–Mike

To Entertain or to Illuminate, That Is (Not) the Question . . .

On September 22, 1959, on the eve of the premiere of the new television series The Twilight Zone, Rod Serling sat down for an interview with Mike Wallace.  Serling, by that time already considered one of television’s brightest writing stars, had amassed a formidable resume.  He was known throughout the industry as television’s “angry young man” due to his ardent and very vocal criticism of the censorship so rampant in the medium at that time.

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Determined to produce gritty, realistic scripts that dealt with injustice, inequality, and greed, Serling wrote for Kraft Television Theater, Playhouse 90, and other venues that featured live TV dramas of the day.  His breakthrough script, “Patterns,” which aired in February 1955, launched him into orbit, and by the time of the Wallace interview, Serling, already a winner of three Emmy awards, was an established industry heavyweight.

patterns

 

At the start of the interview, Wallace credits Serling as the accomplished writer he is; he discusses Serling’s rise within the industry, and his ongoing battles against sponsor-mandated censorship.  About midway through the conversation, the discussion takes a turn . . .

wallaceinterview

 

“You’ve got a new series coming up called The Twilight Zone,” Wallace says, and simply from his tone of voice, his delivery, one can sense Wallace’s disappointment.  After all, in the interview, Serling himself admits to be being “tired,” and that he doesn’t “want to fight anymore”–with corporate sponsors and their dictates on what can and cannot be included in his scripts.  The Twilight Zone, a short, half-hour sci-fi and fantasy excursion, was deemed by many, Wallace among them, as a sellout on the part of one of TV’s most serious and hard-hitting writers.

Wallace suggests the episodes will be “potboilers,” which Serling rejects, stating that he believes the shows will be “high-quality . . . extremely polished films.”

eyeofthebeholder

 

Undeterred, Wallace then says, “For the time being and for the foreseeable future [since Serling would be so focused on The Twilight Zone going forward], you’ve given up on writing anything important for television, right?”

Even here, Wallace is not finished. He quotes TV producer Herbert Brodkin as saying, “Rod is either going to stay commercial or become a discerning artist, but not both.”

herbertbrodkin

 

To which Serling replies, “I presume Herb means that inherently you cannot be commercial and artistic.  You cannot be commercial and quality.  You cannot be commercial concurrent with having a preoccupation with the level of storytelling that you want to achieve.  And this I have to reject. . . . I don’t think calling something commercial tags it with a kind of an odious suggestion that it stinks, that it’s something raunchy to be ashamed of. . . . I think innate in what Herb says is the suggestion made by many people that you can’t have public acceptance and still be artistic.  And, as I said, I have to reject that.”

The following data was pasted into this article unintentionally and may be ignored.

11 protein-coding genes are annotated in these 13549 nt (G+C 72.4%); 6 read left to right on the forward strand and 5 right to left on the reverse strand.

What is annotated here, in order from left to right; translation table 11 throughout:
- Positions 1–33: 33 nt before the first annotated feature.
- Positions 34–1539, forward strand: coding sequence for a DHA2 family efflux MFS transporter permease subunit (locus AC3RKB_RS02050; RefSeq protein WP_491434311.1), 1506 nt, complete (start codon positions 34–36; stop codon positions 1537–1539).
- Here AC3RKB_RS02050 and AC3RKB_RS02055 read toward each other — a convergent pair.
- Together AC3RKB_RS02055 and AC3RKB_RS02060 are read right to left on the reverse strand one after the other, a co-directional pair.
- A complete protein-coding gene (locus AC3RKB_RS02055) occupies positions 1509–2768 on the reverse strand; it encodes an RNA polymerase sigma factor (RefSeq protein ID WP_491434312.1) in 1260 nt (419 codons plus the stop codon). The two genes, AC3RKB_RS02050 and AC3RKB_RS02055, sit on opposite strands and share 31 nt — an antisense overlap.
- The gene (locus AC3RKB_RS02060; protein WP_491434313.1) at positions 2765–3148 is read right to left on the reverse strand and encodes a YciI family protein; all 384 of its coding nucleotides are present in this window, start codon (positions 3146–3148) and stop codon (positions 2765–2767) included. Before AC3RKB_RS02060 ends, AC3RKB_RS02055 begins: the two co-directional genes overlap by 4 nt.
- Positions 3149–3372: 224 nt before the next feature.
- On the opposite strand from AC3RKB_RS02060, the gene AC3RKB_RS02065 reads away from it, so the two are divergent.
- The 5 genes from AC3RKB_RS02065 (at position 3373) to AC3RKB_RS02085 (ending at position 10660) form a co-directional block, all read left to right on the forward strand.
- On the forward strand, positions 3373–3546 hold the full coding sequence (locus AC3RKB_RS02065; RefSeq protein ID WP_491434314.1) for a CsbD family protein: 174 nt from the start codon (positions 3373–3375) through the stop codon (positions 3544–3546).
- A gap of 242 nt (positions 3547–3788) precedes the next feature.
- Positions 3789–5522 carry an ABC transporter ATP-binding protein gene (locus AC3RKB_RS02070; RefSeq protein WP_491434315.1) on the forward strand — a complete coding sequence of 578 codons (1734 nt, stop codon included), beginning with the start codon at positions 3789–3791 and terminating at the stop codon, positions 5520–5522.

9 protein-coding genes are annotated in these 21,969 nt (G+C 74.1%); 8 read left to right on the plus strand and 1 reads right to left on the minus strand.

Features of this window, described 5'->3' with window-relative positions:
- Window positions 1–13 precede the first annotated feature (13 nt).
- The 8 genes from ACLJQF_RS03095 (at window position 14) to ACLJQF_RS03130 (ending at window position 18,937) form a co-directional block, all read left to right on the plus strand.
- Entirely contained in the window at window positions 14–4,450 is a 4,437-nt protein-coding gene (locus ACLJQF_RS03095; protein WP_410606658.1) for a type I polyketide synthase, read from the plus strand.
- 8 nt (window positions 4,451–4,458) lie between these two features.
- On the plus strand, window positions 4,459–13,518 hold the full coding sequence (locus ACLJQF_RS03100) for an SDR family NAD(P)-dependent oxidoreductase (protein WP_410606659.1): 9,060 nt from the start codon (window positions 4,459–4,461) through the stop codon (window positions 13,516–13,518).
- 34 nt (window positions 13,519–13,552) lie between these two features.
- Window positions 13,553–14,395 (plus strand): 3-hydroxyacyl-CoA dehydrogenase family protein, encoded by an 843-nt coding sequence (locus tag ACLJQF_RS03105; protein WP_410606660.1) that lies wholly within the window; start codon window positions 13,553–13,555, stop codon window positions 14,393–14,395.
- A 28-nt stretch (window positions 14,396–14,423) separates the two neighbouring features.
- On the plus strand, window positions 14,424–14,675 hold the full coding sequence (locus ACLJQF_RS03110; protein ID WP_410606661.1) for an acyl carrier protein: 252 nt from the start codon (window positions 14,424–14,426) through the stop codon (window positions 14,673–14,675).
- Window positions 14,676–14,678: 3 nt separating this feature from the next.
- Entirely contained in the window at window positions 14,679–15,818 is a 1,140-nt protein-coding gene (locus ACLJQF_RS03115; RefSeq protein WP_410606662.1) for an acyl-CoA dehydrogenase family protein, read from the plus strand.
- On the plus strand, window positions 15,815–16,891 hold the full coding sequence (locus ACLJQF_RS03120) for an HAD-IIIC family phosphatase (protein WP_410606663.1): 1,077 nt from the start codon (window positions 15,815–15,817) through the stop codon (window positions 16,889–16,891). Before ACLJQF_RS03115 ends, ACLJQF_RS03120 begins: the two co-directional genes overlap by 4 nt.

serlingwallce1

 

***************

When I was an English major in college, there was a fellow student, named John, who shared several classes with me.  I’ve blogged about John before.  In addition to wanting to create something new, uniquely his own, John also wanted to create something artistic, arcane, even inaccessible.

“If just anyone can understand it,” he said once, “then I’ve failed.  I’m not writing for the layperson.  I’m writing for the select few.  If John Q. Public ‘gets’ my story, then what’s the point?  Anyone can write a story like that!”

hardtounderstand

 

I understood his sentiment–up to a point.  All writers, all artists want to say something, to have one of their stories or songs or paintings or performances move an audience to tears, open eyes, create dialogue, and promote new viewpoints.  We all want our work to matter.

artistic

 

But I strongly disagreed with his assertion that a work is somehow elevated if it’s nearly incomprehensible; that a story can only have merit if it needs a literature professor to explain its themes, ideas, and structure to a room full of confused and bored students.